World Held Hostage


Not following the crowd, any specific genre or target audience, the high energy post-apocalyptic sound that is World Held Hostage aim on doing things their own way, focussing their music on the feeling it creates, based on experiences and emotions to share with the masses with themed stories. And although not quite fitting in with the genre of many bands during shows, this is a band that display a full arsenal of unique versatility, with a strong view that they simply don’t want to be like everyone else, and so, putting the cat amongst the pigeons, they interpret their music in a way that everyone can connect with, like a conversation between the band and their fans, resulting in every track being part of a much bigger picture and aesthetic.

Formed in 2019, and based in Stockport, Manchester, here in the UK, World Held Hostage make their presence known at venues all over the North and the Midlands including Leeds, Wigan, Bolton, Warrington, Newcastle, Huddersfield, Sheffield and Doncaster, and have since gone on to play some well-known venues, such as The Deaf Institute, The Star And Garter, Club Academy in Manchester, The Mulberry in Sheffield and Percy’s Cafe in Whitchurch to name but a few, supporting acts such as Ryan McCombs from Soil and Drowning Pool and Ben Kenny from Incubus, with a lineup that now consists of-

Paul Sellars – lead vocals, Olivia Dee Lauder – lead guitar, Chris Dougherty – rhythm guitar/vocals, Adam Grainger – bass and Matthew Giles on drums.

Paul, inspired by Thursday, Blink 182, The Offspring, Linkin Park, Cyndi Lauper, Michael Jackson, A7X, Enter Shikari and A Day to Remember, came from a school band background and in just about every Orchestra, Choir and Jazz group he could find from the age of eight. Vocally, his singing transition goes from Opera to Rock, getting hooked on Matt Bellamy of Muse by the time he was 16 where his journey into many bands started.

Chris, originally a drummer for Punk band Stomping Ground, started focusing more on guitar and writing music in 2012 after suffering memory loss through a mental trauma. With nothing specific holding his inspiration, Chris tailors his style around aspects of a genre influenced by the energy of Punk along with any band that has both clean and screaming vocals for more diversity in the sound.

Olivia, aka Dee, first picked up her axe when she was 13, but only started putting it to good use in 2020 when she joined the band aged 23, drawing inspiration from a great many Pop, Rock, Metal and Country bands.

Adam, first picked up bass and vocals in high school, starting a band with friends that led to the love of old school Punk and a passion for music. Inspired by the fact that he could be in a band with little or no talent later, Adam later drew influence from Pop/Punk and the Emo scene and soon his inspiration grew formed by MCR, Billy Talent and Mayday Parade.

Mathew, with a natural born talent for drums since high school, took lessons to refine his style in his college years.

After acquiring his first kit from an uncle, work soon got underway in creating a style of his own, resulting in joining various local bands, and as many as 5 at any one time inspired by Queens of the Stone Age, Them Crooked Vultures, Coheed and Cambria, Dance Gavin Dance, My Chemical Romance, Fallout Boy, Tool, Blink 182, Sleeping With Sirens and Bring Me The Horizon.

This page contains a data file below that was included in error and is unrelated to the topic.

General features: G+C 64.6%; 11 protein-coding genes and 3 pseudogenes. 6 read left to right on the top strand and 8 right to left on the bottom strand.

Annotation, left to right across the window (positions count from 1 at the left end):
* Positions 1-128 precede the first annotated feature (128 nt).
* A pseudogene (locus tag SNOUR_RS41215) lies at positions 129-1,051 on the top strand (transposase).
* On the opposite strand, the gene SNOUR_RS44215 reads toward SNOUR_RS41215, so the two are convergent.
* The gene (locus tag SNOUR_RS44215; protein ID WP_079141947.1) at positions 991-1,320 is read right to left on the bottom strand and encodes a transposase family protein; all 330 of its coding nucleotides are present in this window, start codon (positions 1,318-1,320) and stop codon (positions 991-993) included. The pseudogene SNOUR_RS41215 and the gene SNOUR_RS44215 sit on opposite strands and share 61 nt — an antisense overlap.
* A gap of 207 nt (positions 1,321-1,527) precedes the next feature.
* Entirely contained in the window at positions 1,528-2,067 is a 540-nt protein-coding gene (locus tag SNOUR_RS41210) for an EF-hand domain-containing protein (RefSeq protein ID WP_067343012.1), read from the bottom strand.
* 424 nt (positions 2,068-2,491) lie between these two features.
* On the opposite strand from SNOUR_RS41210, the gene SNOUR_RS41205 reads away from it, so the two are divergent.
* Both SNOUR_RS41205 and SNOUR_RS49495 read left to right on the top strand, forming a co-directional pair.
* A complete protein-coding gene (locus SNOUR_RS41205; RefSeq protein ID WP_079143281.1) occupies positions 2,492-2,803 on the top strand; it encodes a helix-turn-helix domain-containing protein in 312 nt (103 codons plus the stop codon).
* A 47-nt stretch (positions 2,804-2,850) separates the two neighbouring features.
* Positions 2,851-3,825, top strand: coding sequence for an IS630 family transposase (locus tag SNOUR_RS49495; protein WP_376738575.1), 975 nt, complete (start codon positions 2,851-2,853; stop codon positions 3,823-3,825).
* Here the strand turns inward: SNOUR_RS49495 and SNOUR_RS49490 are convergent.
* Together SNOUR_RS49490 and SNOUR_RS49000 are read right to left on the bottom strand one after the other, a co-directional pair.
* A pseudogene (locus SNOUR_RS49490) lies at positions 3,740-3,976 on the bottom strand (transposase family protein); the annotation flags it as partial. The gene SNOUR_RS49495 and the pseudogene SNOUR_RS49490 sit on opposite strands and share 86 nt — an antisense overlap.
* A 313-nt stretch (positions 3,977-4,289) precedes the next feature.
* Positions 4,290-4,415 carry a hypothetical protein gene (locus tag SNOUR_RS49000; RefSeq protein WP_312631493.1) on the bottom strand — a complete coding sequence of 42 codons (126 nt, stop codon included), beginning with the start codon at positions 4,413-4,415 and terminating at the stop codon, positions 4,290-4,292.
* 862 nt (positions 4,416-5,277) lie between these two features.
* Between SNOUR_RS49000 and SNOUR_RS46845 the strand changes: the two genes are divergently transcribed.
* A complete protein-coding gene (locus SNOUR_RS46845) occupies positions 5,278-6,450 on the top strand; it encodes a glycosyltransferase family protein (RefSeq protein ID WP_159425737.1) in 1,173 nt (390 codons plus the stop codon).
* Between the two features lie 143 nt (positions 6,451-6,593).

In a recent interview, I asked the band what are their favourite venues to play, they told me;

“Performing at The Joiners in Southampton, because of the nostalgia from all the shows we’ve played, and been to over the years. It’s a very special venue, and we have played alongside Harmef, The City Is Ours and Palm Reader, all we’re so sick LIVE”.

I went on to ask what drives them as a band, whereupon Sam told me;

“My drive really is wanting to relate to people the way bands relate to me and help me, as cliché as it sounds. Our lyrics are always super honest, as I’m normally not in a good mood when writing them, as they touch on quite heavy subjects like mental health. But, although the lyrics are dark, there’s always an underlying theme of hope, and to keep fighting”.

Lukas followed this up by telling me;

“What I believe that drives us the most, is the constant growth and skill for ourselves individually, and as a whole band, albeit from our LIVE shows, recordings and behind the scenes work. We try to use this to make Dreameater more relatable and enjoyable for all of our fans, and anyone that discovers our music”.

Gareth added;

“Success from gaining new fans, and reaching new listeners”.

So I asked the band if they had the same persona of and off stage, they went on to add;

“Our personalities, both on and off stage are sociable and confident. We always stick around to interact with the other bands and see their sets. Often become that rowdy bunch at the front cheering the bands on. We love music, both being on stage and watching as fans. Part of what we love about the industry is forming new friendships, supporting each other and the feeling of being part of something bigger while you do it. Adam, however, is a totally different person, almost walking into a shell of his stage character to perform a gig. This does sometimes leak off stage too.”